Glympse: Location Sharing (with timeout) going mainstream?

On the (now completed) PRiMMA project we have known about Glympse for a long time but this recent article in Forbes makes an interesting note:

The way it’s currently monetizing is through a licensing model. Companies such as Mercedes Benz, BMW, Ford and Garmin have partnered with Glympse to add location-sharing capabilities to cars, so you can send out a Glympse of where you are on a freeway with a push of a button.

More evidence that location sharing is becoming mainstream?

Negative responses to visual lifelogging

In a previous post I wrote about how it is legal (at least in the UK) to take photos while in a public place as long as you aren’t obviously harrassing someone. I just found out about a guy who calls himself Surveillance Camera Man who seems to be conducting some kind of breaching experiment to test the limits of this. There is an article on GeekWire describing it but the latest video has already been reported to YouTube and blocked because it violates YouTube’s harassment policy. One of the earlier videos shows a confrontation with a security guard while standing on a public sidewalk and some very upset people. When he points out to a lady who comes out that they have cameras pointing at him, why can’t he have a camera pointed at them she doesn’t get the irony, falling back on “This is America…”.

As several of the comments note, had he done this in a different area he might have been beat up (but at least he would have the video evidence to prosecute his attackers I guess…).

A new activity tracker which also includes heart rate, but not automated…

Withings have announced their competition for the FitBit, the Pulse. It competes directly with the FitBit One but additionally tracks heart rate if you put your finger on the sensor (not automatically as we would have hoped, for that you need the Basis). I still use the FitBit Zip in preference to all the others because it overcomes one of the major usability faults my participants have complained of: the charge sync cycle. The Zip will store its data for up to a week but will opportunistically sync whenever it finds any fitbit low power bluetooth station, including a smartphone app. I don’t have to do anything and I get an email if my zip hasn’t found a fitbit station within a few days.  The FitBit One needs to be charged at least once a week while the new Pulse claims a 2 week charge life. If that’s true then for me it would probably be good enough to switch from the Zip (battery replacement every 2-3 months).  Although Maarten suggest the HR is not very accurate (as some have claimed about Basis):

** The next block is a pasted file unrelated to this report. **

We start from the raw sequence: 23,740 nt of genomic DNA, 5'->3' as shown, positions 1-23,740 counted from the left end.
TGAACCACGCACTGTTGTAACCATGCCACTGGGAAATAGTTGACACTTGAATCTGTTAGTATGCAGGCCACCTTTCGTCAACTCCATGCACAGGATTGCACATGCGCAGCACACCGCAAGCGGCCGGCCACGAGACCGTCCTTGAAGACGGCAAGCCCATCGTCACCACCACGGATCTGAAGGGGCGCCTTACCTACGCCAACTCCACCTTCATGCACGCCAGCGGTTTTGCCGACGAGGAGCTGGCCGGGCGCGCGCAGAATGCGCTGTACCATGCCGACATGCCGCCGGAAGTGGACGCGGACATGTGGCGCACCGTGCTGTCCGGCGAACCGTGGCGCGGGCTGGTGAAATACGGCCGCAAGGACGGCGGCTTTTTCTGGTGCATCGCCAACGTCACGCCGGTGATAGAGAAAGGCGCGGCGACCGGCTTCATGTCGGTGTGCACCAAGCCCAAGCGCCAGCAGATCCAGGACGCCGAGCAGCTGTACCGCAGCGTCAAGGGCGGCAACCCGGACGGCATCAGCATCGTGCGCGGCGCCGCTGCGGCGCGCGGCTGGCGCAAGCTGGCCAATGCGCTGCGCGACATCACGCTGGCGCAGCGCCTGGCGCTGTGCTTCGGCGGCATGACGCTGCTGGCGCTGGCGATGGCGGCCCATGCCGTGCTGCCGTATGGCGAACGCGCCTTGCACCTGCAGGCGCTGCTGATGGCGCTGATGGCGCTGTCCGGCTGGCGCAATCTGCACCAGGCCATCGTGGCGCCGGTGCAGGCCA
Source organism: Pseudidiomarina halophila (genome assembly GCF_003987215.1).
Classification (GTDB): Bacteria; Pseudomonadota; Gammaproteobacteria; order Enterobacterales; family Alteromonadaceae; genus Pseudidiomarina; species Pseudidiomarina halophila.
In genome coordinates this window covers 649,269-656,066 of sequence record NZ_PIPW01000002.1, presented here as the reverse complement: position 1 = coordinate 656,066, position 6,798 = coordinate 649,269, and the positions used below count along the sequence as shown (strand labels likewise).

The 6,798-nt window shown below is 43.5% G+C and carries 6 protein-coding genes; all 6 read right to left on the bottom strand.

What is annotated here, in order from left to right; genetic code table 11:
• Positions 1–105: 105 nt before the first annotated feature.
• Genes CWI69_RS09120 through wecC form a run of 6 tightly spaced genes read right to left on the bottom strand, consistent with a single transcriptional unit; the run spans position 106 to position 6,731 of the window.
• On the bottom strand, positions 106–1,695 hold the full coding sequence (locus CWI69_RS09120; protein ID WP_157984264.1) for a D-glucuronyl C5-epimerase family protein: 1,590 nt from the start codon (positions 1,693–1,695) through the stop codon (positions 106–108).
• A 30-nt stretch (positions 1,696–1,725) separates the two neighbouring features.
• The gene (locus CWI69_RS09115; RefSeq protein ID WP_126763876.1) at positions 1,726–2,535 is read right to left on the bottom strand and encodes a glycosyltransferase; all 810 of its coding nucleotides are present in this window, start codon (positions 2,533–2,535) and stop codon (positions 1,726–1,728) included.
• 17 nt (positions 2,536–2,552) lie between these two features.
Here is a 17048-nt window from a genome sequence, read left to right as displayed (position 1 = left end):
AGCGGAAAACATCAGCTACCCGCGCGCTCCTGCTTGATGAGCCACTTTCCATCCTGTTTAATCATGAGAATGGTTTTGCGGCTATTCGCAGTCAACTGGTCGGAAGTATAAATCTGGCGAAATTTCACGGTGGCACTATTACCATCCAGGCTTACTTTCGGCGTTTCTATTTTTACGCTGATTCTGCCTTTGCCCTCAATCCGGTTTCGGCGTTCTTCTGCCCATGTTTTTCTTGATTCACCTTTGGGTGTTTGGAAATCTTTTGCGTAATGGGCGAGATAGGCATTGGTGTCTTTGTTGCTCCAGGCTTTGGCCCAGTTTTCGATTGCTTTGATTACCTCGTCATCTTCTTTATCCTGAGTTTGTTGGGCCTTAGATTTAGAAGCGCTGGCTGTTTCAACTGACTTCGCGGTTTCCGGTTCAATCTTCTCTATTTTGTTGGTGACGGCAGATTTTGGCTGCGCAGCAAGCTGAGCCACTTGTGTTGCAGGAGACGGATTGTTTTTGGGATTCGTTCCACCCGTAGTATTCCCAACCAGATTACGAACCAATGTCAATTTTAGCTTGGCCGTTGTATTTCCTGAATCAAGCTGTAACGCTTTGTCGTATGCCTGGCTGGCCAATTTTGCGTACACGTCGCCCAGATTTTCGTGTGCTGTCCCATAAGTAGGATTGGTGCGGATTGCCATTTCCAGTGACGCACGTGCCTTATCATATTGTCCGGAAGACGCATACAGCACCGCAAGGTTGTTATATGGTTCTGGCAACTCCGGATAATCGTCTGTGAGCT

@yankeeinlondon bulky, great display, inaccurate/slow heartbeat measurements, nice app integration

— Maarten den Braber (@mdbraber) June 23, 2013

Integrating lifelogging data sources for insights into…..fertility?

I’ve always argued that the power of lifelogging was not in just collecting one data item, but in finding patterns in several items that could not otherwise be detected without technology, however this is one application that I had not expected:

http://techcrunch.com/2013/05/09/big-data-based-fertility-tracker-ovuline-now-integrates-with-fitbit-other-quantified-self-devices-will-support-pregnancy-tracking-too/

Lifelogging Cameras, New Devices and the Law

In addition to the well publicized Google Glass there are a couple of interesting kickstarter projects in this space. Memento is the most mature as far as I know but ParaShoot appeared recently and has some promising features, like all day battery by incorporating it into the neckstrap and wireless transmission to overcome the painful charge/sync cycle on the Microsoft SenseCam (Vicon Revue, now discontinued).